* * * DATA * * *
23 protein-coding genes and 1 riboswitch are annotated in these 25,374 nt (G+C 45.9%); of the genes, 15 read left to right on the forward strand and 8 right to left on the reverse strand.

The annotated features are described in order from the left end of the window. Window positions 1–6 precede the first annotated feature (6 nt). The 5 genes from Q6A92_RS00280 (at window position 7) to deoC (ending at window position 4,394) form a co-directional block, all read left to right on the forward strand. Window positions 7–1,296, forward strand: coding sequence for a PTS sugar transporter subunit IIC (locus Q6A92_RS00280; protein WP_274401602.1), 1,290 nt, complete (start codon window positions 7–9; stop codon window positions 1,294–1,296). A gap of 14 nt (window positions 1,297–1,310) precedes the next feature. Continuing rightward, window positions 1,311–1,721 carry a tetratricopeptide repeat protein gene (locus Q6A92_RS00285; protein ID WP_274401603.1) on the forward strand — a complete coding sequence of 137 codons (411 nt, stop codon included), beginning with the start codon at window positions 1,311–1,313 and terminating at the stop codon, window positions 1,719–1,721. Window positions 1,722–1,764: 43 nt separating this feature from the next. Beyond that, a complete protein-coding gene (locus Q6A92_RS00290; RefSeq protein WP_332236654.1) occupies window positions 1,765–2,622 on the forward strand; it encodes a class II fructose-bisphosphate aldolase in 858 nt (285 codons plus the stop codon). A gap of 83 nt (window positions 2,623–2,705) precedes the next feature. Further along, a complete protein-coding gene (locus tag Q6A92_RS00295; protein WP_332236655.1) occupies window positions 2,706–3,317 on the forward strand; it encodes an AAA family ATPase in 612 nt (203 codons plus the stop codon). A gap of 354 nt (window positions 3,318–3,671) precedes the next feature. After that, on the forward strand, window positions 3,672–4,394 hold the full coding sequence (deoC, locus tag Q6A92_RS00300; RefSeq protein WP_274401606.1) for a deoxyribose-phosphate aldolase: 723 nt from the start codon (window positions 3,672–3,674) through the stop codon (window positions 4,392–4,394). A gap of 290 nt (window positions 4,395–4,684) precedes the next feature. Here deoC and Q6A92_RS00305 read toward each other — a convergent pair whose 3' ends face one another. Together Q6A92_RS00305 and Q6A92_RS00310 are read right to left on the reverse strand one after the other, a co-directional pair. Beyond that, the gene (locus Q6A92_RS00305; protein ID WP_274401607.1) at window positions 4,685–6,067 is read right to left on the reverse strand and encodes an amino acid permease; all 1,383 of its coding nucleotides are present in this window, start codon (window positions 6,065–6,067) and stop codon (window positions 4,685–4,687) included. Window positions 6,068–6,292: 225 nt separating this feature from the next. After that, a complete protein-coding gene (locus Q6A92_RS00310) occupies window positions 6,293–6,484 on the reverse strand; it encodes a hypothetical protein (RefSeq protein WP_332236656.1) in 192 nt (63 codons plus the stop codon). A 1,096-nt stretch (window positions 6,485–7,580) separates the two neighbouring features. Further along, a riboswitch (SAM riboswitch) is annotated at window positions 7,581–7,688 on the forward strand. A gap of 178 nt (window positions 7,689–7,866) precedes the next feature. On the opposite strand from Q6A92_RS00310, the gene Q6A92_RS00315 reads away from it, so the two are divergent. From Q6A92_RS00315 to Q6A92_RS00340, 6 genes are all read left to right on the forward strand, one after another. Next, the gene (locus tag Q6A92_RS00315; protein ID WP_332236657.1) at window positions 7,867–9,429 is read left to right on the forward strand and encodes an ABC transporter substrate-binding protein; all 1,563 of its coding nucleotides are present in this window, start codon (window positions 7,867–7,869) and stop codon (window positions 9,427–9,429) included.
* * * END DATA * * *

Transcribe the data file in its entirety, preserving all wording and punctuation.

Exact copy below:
23 protein-coding genes and 1 riboswitch are annotated in these 25,374 nt (G+C 45.9%); of the genes, 15 read left to right on the forward strand and 8 right to left on the reverse strand.

The annotated features are described in order from the left end of the window. Window positions 1–6 precede the first annotated feature (6 nt). The 5 genes from Q6A92_RS00280 (at window position 7) to deoC (ending at window position 4,394) form a co-directional block, all read left to right on the forward strand. Window positions 7–1,296, forward strand: coding sequence for a PTS sugar transporter subunit IIC (locus Q6A92_RS00280; protein WP_274401602.1), 1,290 nt, complete (start codon window positions 7–9; stop codon window positions 1,294–1,296). A gap of 14 nt (window positions 1,297–1,310) precedes the next feature. Continuing rightward, window positions 1,311–1,721 carry a tetratricopeptide repeat protein gene (locus Q6A92_RS00285; protein ID WP_274401603.1) on the forward strand — a complete coding sequence of 137 codons (411 nt, stop codon included), beginning with the start codon at window positions 1,311–1,313 and terminating at the stop codon, window positions 1,719–1,721. Window positions 1,722–1,764: 43 nt separating this feature from the next. Beyond that, a complete protein-coding gene (locus Q6A92_RS00290; RefSeq protein WP_332236654.1) occupies window positions 1,765–2,622 on the forward strand; it encodes a class II fructose-bisphosphate aldolase in 858 nt (285 codons plus the stop codon). A gap of 83 nt (window positions 2,623–2,705) precedes the next feature. Further along, a complete protein-coding gene (locus tag Q6A92_RS00295; protein WP_332236655.1) occupies window positions 2,706–3,317 on the forward strand; it encodes an AAA family ATPase in 612 nt (203 codons plus the stop codon). A gap of 354 nt (window positions 3,318–3,671) precedes the next feature. After that, on the forward strand, window positions 3,672–4,394 hold the full coding sequence (deoC, locus tag Q6A92_RS00300; RefSeq protein WP_274401606.1) for a deoxyribose-phosphate aldolase: 723 nt from the start codon (window positions 3,672–3,674) through the stop codon (window positions 4,392–4,394). A gap of 290 nt (window positions 4,395–4,684) precedes the next feature. Here deoC and Q6A92_RS00305 read toward each other — a convergent pair whose 3' ends face one another. Together Q6A92_RS00305 and Q6A92_RS00310 are read right to left on the reverse strand one after the other, a co-directional pair. Beyond that, the gene (locus Q6A92_RS00305; protein ID WP_274401607.1) at window positions 4,685–6,067 is read right to left on the reverse strand and encodes an amino acid permease; all 1,383 of its coding nucleotides are present in this window, start codon (window positions 6,065–6,067) and stop codon (window positions 4,685–4,687) included. Window positions 6,068–6,292: 225 nt separating this feature from the next. After that, a complete protein-coding gene (locus Q6A92_RS00310) occupies window positions 6,293–6,484 on the reverse strand; it encodes a hypothetical protein (RefSeq protein WP_332236656.1) in 192 nt (63 codons plus the stop codon). A 1,096-nt stretch (window positions 6,485–7,580) separates the two neighbouring features. Further along, a riboswitch (SAM riboswitch) is annotated at window positions 7,581–7,688 on the forward strand. A gap of 178 nt (window positions 7,689–7,866) precedes the next feature. On the opposite strand from Q6A92_RS00310, the gene Q6A92_RS00315 reads away from it, so the two are divergent. From Q6A92_RS00315 to Q6A92_RS00340, 6 genes are all read left to right on the forward strand, one after another. Next, the gene (locus tag Q6A92_RS00315; protein ID WP_332236657.1) at window positions 7,867–9,429 is read left to right on the forward strand and encodes an ABC transporter substrate-binding protein; all 1,563 of its coding nucleotides are present in this window, start codon (window positions 7,867–7,869) and stop codon (window positions 9,427–9,429) included.